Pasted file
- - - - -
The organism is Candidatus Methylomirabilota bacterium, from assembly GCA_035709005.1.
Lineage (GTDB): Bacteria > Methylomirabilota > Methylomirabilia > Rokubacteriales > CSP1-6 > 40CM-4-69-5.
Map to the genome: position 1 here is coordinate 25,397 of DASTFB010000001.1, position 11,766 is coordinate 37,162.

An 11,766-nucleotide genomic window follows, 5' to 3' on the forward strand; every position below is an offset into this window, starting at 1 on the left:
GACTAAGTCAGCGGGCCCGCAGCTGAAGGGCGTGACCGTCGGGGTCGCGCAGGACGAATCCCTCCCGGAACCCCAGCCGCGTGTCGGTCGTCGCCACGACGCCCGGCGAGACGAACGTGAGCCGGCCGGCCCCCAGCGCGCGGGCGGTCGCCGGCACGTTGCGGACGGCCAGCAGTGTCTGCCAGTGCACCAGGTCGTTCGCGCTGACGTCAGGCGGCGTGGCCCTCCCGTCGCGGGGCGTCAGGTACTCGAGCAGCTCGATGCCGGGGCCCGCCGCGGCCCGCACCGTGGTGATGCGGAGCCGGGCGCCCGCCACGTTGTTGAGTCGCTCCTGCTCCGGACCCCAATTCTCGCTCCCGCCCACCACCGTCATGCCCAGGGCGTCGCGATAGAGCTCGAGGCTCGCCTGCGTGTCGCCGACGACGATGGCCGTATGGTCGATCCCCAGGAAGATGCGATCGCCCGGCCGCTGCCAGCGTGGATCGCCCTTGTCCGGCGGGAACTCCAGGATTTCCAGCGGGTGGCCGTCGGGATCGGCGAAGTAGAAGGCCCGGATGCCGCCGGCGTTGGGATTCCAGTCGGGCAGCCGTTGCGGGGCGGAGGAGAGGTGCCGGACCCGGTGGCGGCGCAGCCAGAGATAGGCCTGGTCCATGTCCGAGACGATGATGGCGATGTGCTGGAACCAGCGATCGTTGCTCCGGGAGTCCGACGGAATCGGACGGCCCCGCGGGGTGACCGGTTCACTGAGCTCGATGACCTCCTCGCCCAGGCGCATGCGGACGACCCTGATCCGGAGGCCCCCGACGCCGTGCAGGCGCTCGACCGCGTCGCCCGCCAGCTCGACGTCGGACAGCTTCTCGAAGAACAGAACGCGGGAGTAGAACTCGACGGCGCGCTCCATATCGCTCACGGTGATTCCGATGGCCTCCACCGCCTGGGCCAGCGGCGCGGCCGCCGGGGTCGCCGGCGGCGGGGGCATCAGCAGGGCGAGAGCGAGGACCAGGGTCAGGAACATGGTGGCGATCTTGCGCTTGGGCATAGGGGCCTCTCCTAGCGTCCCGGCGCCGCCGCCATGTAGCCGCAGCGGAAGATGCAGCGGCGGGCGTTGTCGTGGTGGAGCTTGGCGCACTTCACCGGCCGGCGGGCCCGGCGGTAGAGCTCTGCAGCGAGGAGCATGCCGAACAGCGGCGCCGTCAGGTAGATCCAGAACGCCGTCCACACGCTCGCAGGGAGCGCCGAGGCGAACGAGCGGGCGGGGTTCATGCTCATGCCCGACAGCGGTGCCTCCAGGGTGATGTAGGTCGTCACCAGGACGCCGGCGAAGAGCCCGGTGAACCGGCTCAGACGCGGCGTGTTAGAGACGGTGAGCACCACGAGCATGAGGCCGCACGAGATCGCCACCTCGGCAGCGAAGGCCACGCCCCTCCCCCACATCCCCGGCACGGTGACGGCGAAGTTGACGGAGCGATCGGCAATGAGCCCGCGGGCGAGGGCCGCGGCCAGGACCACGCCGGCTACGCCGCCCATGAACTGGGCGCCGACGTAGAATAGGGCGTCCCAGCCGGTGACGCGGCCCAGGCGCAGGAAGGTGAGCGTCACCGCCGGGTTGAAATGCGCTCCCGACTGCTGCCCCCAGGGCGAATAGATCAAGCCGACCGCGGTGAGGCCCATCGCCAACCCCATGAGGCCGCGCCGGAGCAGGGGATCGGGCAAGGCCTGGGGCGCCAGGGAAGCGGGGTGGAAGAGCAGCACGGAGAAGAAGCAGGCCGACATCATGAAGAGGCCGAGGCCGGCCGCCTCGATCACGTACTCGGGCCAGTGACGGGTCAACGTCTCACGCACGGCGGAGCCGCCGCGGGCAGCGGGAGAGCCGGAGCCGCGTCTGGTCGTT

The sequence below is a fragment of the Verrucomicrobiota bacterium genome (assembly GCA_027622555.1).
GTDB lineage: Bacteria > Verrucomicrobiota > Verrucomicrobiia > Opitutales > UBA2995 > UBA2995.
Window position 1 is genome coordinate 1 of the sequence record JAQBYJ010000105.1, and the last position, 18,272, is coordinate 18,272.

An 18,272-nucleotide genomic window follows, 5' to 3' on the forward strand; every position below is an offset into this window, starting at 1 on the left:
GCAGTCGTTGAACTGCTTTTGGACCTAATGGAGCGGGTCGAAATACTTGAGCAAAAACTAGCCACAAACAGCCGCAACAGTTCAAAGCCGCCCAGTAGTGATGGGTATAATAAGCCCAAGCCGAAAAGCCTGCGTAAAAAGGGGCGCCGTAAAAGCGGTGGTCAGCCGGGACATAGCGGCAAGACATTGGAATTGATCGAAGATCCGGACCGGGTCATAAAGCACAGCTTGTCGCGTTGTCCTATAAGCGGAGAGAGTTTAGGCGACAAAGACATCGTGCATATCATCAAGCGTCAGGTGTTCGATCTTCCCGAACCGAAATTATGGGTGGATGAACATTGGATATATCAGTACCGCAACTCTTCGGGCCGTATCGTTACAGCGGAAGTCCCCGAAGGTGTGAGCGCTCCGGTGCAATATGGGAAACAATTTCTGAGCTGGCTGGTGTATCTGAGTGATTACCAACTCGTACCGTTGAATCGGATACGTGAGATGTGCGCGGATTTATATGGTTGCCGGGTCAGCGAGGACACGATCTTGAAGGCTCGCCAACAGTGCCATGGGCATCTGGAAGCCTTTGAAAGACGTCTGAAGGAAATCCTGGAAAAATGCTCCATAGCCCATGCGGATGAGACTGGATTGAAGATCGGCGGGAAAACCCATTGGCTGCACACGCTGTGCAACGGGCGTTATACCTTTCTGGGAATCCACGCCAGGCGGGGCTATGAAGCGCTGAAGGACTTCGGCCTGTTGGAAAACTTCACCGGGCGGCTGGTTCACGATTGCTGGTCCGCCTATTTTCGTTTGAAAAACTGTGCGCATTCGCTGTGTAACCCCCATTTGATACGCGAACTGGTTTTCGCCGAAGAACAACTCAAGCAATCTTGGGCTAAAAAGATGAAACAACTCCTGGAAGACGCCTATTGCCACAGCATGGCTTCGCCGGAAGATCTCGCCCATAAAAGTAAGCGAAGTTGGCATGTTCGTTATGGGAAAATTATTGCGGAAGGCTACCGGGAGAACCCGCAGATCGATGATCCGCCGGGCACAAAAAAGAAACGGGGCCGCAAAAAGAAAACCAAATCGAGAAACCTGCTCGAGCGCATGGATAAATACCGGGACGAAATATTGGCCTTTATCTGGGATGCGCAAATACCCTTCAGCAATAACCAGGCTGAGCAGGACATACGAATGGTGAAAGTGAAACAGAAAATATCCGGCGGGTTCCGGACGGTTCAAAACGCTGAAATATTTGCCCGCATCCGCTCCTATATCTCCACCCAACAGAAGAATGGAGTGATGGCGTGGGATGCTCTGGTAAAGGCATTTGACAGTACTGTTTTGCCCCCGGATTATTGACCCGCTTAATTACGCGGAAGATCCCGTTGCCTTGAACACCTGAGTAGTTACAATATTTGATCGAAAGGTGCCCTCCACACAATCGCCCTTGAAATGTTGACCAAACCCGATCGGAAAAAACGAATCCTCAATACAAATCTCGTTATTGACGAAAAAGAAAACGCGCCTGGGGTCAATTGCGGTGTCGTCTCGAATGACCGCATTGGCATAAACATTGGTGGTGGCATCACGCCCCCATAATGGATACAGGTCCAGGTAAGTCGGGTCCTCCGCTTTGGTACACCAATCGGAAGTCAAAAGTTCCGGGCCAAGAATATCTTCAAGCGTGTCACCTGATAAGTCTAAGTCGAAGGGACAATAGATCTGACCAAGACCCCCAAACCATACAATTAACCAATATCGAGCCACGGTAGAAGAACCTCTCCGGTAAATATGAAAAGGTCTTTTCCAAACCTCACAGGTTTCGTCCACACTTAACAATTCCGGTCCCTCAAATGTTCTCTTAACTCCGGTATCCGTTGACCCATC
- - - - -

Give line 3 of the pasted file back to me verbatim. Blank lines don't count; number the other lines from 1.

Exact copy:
Map to the genome: position 1 here is coordinate 25,397 of DASTFB010000001.1, position 11,766 is coordinate 37,162.